Saturday, April 9, 2011

Fighting for Spring

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I woke up every morning this week to find fresh snow on the ground. Sometimes a dusting, sometimes an inch, sometimes practically a frost, the ground seemed to be a daily reminder that the battle for spring was still raging. Yet with the temperatures breaking forty sometimes fifty on a daily basis, and a windstorm on Thursday blazing with gusts strong enough to knock down trees and cut off power, the snow is melting and disappearing slowly. The gutters that line the streets are overflowing with the accumulation from the melt, reminding drivers and bikers with every splash that even as the battle continues, the war will be won.

This time of year in the classroom seems to reflect the same, and the gray wintery skies are actually helpful in keeping large groups of teenagers content to be indoors, in the classroom, working. But even if the casual observer notes that everything appears to be “under control”, anyone tapped into the current running beneath the surface knows that there’s a strategic battle playing out on a daily basis.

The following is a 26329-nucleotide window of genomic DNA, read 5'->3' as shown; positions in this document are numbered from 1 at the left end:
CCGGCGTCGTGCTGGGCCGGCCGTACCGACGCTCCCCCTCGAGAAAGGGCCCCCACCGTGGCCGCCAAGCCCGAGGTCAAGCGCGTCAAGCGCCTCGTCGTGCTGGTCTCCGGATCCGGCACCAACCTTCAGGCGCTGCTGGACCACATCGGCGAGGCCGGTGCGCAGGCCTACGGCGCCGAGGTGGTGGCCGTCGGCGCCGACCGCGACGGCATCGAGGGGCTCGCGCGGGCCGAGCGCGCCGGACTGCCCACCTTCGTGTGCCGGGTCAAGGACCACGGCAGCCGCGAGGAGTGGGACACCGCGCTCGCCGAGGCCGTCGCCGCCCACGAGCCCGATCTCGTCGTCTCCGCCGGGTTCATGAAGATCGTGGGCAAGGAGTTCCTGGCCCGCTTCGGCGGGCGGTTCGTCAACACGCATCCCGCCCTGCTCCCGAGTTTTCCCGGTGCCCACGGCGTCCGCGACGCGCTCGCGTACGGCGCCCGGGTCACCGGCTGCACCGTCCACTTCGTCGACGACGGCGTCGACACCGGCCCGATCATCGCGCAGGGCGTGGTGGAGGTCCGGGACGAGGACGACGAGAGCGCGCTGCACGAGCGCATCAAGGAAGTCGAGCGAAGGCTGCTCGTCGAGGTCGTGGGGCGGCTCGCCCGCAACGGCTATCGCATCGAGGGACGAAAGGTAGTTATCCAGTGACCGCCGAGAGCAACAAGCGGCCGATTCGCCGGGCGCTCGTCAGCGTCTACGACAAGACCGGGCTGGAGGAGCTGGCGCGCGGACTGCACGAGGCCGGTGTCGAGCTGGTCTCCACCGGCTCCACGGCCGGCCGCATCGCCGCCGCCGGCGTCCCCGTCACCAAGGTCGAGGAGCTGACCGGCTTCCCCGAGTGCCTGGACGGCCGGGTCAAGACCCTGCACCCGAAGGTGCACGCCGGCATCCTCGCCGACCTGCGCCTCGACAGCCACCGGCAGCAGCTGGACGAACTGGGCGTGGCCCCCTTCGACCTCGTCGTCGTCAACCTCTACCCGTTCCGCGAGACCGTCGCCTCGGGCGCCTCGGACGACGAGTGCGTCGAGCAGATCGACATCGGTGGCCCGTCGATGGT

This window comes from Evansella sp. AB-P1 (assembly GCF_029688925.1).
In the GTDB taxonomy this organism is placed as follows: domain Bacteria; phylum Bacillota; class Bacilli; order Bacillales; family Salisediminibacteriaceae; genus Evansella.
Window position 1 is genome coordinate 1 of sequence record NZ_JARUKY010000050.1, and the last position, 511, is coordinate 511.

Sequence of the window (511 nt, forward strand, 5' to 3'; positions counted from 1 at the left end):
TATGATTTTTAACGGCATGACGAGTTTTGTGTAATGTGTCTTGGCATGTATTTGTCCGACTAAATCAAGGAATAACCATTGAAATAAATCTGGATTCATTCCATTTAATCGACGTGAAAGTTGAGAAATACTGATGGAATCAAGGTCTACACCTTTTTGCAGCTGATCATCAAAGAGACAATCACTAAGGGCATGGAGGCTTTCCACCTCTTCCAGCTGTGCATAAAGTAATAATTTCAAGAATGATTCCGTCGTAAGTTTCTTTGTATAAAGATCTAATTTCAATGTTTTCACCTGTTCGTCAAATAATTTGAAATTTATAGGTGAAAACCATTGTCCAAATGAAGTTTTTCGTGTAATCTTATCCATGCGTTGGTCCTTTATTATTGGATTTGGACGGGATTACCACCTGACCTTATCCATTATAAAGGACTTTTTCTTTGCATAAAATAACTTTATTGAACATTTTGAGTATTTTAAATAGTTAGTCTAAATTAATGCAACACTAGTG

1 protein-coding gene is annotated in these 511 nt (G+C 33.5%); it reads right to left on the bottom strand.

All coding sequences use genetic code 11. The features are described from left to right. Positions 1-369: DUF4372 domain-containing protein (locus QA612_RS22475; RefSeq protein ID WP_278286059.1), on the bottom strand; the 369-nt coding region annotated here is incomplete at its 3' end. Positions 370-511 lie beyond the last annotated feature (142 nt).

“And who will win today?” I ask myself as I prepare my classroom in the morning.
The distraction of the weather?
An engaging, relevant lesson?
Variables and tensions at home outside of the student’s (or teacher’s) control?
The inevitable breakup of a two-week relationship?
The looming and nearing reality of a summer without ______________.

Indeed, the battle for spring seems to be the perfect embodiment of the battle fought in the classroom every day. Unfortunately, in the latter battle, there’s no predictable winner.

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